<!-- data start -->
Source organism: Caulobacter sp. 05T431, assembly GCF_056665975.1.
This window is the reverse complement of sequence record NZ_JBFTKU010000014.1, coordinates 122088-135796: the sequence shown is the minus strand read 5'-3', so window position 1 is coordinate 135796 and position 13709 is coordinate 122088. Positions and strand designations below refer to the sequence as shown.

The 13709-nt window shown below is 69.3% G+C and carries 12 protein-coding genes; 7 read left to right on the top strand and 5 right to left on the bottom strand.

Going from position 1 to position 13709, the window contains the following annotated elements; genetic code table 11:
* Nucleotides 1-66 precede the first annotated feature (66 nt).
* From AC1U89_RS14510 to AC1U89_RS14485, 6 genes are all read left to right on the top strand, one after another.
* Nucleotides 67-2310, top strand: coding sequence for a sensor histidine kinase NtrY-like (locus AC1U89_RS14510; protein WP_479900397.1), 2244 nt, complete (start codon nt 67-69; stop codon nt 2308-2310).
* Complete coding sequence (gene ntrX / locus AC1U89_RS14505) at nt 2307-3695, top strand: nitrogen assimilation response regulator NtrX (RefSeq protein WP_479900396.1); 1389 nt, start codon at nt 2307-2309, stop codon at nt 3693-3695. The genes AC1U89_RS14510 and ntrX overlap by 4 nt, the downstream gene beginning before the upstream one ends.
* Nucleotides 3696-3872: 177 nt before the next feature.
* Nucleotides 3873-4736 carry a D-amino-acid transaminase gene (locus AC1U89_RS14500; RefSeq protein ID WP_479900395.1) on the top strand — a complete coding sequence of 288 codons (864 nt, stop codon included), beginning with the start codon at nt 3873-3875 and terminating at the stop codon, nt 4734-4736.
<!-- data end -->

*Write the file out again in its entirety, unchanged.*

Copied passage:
Source organism: Caulobacter sp. 05T431, assembly GCF_056665975.1.
This window is the reverse complement of sequence record NZ_JBFTKU010000014.1, coordinates 122088-135796: the sequence shown is the minus strand read 5'-3', so window position 1 is coordinate 135796 and position 13709 is coordinate 122088. Positions and strand designations below refer to the sequence as shown.

The 13709-nt window shown below is 69.3% G+C and carries 12 protein-coding genes; 7 read left to right on the top strand and 5 right to left on the bottom strand.

Going from position 1 to position 13709, the window contains the following annotated elements; genetic code table 11:
* Nucleotides 1-66 precede the first annotated feature (66 nt).
* From AC1U89_RS14510 to AC1U89_RS14485, 6 genes are all read left to right on the top strand, one after another.
* Nucleotides 67-2310, top strand: coding sequence for a sensor histidine kinase NtrY-like (locus AC1U89_RS14510; protein WP_479900397.1), 2244 nt, complete (start codon nt 67-69; stop codon nt 2308-2310).
* Complete coding sequence (gene ntrX / locus AC1U89_RS14505) at nt 2307-3695, top strand: nitrogen assimilation response regulator NtrX (RefSeq protein WP_479900396.1); 1389 nt, start codon at nt 2307-2309, stop codon at nt 3693-3695. The genes AC1U89_RS14510 and ntrX overlap by 4 nt, the downstream gene beginning before the upstream one ends.
* Nucleotides 3696-3872: 177 nt before the next feature.
* Nucleotides 3873-4736 carry a D-amino-acid transaminase gene (locus AC1U89_RS14500; RefSeq protein ID WP_479900395.1) on the top strand — a complete coding sequence of 288 codons (864 nt, stop codon included), beginning with the start codon at nt 3873-3875 and terminating at the stop codon, nt 4734-4736.